Now, where is this conference? Most of the time, a local conference will win out over a distant one on this measure, because travel costs money and takes time. However, if my travel is funded, I might prefer to take advantage of that and go a bit farther afield. The closest a conference can be, of course, is online. While the conversational part of conferences can be trickier to achieve online, it can be done. AAC in the Cloud uses a Slack server, with a general channel, a track-specific channel for each track and a presenter's channel to support conversations between attendees.

The question of location is tied to the question of affordability. How much does this conference cost? Is there a student discount? Will we need to pay for a hotel, or can we commute from home or stay with a friend? Since conference budgets are generally limited, do we want to spend them on one more expensive conference or several cheaper ones? Online conferences aren't guaranteed to be free, but sometimes they are. Free is a very good price for the graduate student budget!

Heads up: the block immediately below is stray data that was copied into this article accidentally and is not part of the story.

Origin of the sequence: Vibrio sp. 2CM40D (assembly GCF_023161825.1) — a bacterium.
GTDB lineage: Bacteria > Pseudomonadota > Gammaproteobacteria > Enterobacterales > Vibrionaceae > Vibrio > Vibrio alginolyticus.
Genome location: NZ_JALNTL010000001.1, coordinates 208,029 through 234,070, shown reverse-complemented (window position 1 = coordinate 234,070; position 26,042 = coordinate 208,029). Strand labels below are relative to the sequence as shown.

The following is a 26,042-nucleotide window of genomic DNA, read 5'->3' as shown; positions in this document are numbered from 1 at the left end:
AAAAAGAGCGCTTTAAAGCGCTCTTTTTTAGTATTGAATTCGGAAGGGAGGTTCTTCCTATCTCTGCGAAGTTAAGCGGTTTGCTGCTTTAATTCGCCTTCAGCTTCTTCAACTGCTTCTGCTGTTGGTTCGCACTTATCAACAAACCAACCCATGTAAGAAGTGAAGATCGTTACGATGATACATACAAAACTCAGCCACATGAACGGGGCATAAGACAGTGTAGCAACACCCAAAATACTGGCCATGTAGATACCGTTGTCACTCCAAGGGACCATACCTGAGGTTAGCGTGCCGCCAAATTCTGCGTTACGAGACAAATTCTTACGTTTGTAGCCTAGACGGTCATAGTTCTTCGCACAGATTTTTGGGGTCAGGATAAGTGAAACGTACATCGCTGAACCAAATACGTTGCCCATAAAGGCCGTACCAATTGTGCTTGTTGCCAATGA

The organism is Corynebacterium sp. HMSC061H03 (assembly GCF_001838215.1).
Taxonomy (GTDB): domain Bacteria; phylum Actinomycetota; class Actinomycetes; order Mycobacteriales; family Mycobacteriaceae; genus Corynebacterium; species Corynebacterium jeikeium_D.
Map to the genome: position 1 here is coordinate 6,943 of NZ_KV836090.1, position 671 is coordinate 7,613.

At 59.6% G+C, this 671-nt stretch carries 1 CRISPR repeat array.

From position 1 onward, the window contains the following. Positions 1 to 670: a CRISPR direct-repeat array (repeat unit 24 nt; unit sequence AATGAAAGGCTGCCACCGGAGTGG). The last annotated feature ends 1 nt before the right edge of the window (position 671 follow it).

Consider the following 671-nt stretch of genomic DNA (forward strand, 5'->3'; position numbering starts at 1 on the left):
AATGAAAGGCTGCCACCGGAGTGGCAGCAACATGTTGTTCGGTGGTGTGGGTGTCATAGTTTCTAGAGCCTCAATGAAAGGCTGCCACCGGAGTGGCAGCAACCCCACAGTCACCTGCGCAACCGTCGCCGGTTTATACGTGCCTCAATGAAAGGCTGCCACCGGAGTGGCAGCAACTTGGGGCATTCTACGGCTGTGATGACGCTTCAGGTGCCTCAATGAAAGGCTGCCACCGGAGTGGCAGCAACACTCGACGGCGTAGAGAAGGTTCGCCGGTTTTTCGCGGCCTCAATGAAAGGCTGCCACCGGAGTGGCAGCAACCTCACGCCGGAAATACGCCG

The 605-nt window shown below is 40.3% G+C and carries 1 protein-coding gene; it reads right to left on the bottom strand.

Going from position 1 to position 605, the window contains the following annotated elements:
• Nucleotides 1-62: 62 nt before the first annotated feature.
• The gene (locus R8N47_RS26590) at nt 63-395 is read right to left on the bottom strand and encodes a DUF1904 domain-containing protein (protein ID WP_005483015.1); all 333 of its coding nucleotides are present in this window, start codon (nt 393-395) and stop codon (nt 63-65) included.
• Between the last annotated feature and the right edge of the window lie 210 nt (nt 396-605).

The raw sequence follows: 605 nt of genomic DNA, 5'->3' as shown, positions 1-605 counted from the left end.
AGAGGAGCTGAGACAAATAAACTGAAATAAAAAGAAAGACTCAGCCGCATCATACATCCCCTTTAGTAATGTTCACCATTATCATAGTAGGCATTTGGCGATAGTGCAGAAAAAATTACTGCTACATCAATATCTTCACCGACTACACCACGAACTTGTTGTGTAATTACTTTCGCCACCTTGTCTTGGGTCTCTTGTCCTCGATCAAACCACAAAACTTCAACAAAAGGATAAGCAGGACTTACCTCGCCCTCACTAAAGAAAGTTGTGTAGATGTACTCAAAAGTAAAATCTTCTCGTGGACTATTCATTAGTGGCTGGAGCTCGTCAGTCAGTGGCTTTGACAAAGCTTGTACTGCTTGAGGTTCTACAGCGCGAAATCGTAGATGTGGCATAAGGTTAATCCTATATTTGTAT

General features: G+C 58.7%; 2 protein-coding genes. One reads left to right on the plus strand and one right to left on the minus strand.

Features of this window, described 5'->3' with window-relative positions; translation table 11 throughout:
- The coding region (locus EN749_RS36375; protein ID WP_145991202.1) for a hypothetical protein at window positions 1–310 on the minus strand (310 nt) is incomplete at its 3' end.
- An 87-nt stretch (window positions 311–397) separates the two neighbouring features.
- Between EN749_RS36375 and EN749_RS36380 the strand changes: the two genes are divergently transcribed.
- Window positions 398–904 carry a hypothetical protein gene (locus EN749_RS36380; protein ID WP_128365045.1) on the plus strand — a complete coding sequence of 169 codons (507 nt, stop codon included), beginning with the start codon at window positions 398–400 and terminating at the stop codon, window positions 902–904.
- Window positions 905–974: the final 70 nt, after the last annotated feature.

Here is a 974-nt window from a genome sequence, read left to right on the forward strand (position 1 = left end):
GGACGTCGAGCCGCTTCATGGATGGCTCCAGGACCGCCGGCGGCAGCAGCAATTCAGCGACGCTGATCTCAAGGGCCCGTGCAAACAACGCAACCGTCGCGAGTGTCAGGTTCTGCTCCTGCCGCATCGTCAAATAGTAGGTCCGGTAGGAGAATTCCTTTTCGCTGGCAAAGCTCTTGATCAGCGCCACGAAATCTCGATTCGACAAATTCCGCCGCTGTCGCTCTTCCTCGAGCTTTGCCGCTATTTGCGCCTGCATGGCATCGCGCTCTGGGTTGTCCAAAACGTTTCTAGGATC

Another question is whether or not this conference publishes proceedings or transactions, as records of the research presented at the conference. Depending on whether or not my results are publication-ready, I could have either preference. If the results are ready, but there are few enough of them to fit in conference proceedings (usually shorter in IEEE) instead of a full article, published proceedings are great. I might not want to bring a working paper to a conference that publishes its proceedings.

Even if a conference doesn't publish proceedings, there may be other ways it can support us in bringing papers to publication. The Society for Disability Studies has workshop papers as part of the conference, allowing authors to get feedback on papers from each other. While the conference isn't a publication outlet, this directed feedback can help us get ready for publication!

And of course, since we're graduate students, there's always the consideration of "what conference does my major professor want me to attend?" But if there's one we think is a good idea, we can probably suggest it, and we might not only go to the conferences our major professors tell us about. Plus, it's good to know how to think about conference choices after we graduate!

How do you choose which conferences to attend? Share in the comments below or on Twitter at @GradHacker.

[Image by Dion Hinchcliffe used under a creative commons license.]